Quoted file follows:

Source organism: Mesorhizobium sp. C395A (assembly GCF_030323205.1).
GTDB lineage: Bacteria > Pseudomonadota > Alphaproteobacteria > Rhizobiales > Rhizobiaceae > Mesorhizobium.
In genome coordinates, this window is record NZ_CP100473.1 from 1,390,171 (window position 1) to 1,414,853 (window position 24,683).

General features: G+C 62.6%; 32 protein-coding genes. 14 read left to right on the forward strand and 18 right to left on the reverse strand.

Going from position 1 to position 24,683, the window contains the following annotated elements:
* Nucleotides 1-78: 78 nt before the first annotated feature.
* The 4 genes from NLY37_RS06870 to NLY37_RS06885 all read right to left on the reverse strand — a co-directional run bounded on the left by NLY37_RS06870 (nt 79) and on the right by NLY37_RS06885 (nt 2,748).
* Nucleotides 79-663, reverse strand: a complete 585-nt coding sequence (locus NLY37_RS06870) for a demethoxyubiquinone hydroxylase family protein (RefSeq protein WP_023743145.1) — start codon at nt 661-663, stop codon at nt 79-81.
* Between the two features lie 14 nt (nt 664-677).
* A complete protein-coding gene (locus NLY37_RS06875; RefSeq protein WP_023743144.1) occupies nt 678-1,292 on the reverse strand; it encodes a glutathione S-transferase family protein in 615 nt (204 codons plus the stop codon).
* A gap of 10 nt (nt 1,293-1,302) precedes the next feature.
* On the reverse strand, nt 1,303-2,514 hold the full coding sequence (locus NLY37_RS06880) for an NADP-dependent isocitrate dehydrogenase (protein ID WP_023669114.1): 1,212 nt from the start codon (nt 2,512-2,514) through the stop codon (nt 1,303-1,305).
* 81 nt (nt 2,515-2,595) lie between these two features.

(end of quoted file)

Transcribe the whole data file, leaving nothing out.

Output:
Source organism: Mesorhizobium sp. C395A (assembly GCF_030323205.1).
GTDB lineage: Bacteria > Pseudomonadota > Alphaproteobacteria > Rhizobiales > Rhizobiaceae > Mesorhizobium.
In genome coordinates, this window is record NZ_CP100473.1 from 1,390,171 (window position 1) to 1,414,853 (window position 24,683).

General features: G+C 62.6%; 32 protein-coding genes. 14 read left to right on the forward strand and 18 right to left on the reverse strand.

Going from position 1 to position 24,683, the window contains the following annotated elements:
* Nucleotides 1-78: 78 nt before the first annotated feature.
* The 4 genes from NLY37_RS06870 to NLY37_RS06885 all read right to left on the reverse strand — a co-directional run bounded on the left by NLY37_RS06870 (nt 79) and on the right by NLY37_RS06885 (nt 2,748).
* Nucleotides 79-663, reverse strand: a complete 585-nt coding sequence (locus NLY37_RS06870) for a demethoxyubiquinone hydroxylase family protein (RefSeq protein WP_023743145.1) — start codon at nt 661-663, stop codon at nt 79-81.
* Between the two features lie 14 nt (nt 664-677).
* A complete protein-coding gene (locus NLY37_RS06875; RefSeq protein WP_023743144.1) occupies nt 678-1,292 on the reverse strand; it encodes a glutathione S-transferase family protein in 615 nt (204 codons plus the stop codon).
* A gap of 10 nt (nt 1,293-1,302) precedes the next feature.
* On the reverse strand, nt 1,303-2,514 hold the full coding sequence (locus NLY37_RS06880) for an NADP-dependent isocitrate dehydrogenase (protein ID WP_023669114.1): 1,212 nt from the start codon (nt 2,512-2,514) through the stop codon (nt 1,303-1,305).
* 81 nt (nt 2,515-2,595) lie between these two features.